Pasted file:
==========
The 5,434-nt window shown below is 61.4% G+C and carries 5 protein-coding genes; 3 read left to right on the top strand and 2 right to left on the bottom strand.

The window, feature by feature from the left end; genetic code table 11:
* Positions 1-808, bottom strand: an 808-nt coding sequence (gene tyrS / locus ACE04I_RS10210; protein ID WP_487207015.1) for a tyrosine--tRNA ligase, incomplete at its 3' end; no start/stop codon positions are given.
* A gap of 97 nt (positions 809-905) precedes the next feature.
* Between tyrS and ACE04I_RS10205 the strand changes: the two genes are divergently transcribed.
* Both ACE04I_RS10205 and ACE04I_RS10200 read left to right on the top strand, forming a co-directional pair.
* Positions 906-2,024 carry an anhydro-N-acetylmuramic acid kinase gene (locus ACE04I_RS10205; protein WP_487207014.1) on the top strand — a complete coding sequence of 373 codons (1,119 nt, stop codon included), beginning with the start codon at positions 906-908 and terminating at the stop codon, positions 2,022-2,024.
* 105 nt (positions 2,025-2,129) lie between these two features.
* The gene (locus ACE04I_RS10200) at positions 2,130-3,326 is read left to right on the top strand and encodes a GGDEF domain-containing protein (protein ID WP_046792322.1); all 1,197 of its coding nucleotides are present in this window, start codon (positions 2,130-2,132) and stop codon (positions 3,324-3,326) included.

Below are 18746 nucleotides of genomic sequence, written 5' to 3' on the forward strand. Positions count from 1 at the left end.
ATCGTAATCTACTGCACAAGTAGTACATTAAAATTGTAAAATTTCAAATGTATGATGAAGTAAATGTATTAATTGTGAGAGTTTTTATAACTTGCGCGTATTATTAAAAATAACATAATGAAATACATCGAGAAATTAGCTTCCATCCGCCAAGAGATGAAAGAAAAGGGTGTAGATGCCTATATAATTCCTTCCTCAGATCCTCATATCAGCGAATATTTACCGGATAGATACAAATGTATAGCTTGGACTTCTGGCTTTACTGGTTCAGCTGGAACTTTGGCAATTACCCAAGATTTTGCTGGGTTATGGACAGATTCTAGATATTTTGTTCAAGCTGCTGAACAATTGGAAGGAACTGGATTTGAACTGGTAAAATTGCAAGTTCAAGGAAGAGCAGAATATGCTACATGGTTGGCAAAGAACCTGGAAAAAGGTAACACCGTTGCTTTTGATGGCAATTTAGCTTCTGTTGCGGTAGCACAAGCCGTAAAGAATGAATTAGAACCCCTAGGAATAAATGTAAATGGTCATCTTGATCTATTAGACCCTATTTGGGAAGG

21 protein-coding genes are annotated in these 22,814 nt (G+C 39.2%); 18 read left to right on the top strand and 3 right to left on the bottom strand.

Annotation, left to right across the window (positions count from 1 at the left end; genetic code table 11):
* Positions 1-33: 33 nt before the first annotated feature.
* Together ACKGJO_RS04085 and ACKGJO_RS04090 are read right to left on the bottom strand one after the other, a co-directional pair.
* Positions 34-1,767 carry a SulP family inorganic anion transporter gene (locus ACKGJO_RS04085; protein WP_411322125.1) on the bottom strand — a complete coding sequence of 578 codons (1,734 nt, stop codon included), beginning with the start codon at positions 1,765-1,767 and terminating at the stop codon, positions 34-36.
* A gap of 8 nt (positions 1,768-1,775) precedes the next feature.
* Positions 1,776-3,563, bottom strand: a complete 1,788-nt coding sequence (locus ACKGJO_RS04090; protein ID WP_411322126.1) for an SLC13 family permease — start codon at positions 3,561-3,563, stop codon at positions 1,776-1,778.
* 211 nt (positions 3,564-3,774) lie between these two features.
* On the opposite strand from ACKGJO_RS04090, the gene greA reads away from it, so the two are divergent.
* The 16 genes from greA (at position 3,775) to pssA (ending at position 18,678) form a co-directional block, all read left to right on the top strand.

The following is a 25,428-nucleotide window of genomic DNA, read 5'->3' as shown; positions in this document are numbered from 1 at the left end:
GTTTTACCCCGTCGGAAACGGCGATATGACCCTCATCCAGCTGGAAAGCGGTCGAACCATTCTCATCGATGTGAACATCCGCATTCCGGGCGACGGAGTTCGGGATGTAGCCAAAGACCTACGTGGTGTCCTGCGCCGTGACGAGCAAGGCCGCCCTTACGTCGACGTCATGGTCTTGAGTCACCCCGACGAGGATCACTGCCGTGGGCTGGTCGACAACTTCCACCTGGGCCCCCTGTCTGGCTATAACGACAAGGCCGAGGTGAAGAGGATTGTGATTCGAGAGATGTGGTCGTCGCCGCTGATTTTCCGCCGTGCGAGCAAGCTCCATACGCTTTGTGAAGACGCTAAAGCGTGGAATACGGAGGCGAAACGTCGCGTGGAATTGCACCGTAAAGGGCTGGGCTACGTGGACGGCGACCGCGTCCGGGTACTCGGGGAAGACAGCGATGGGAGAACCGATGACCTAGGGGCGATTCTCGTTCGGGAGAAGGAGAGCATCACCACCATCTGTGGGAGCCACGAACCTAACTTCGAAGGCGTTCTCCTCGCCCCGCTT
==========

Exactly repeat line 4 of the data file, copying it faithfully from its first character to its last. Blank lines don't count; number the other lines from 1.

* A gap of 97 nt (positions 809-905) precedes the next feature.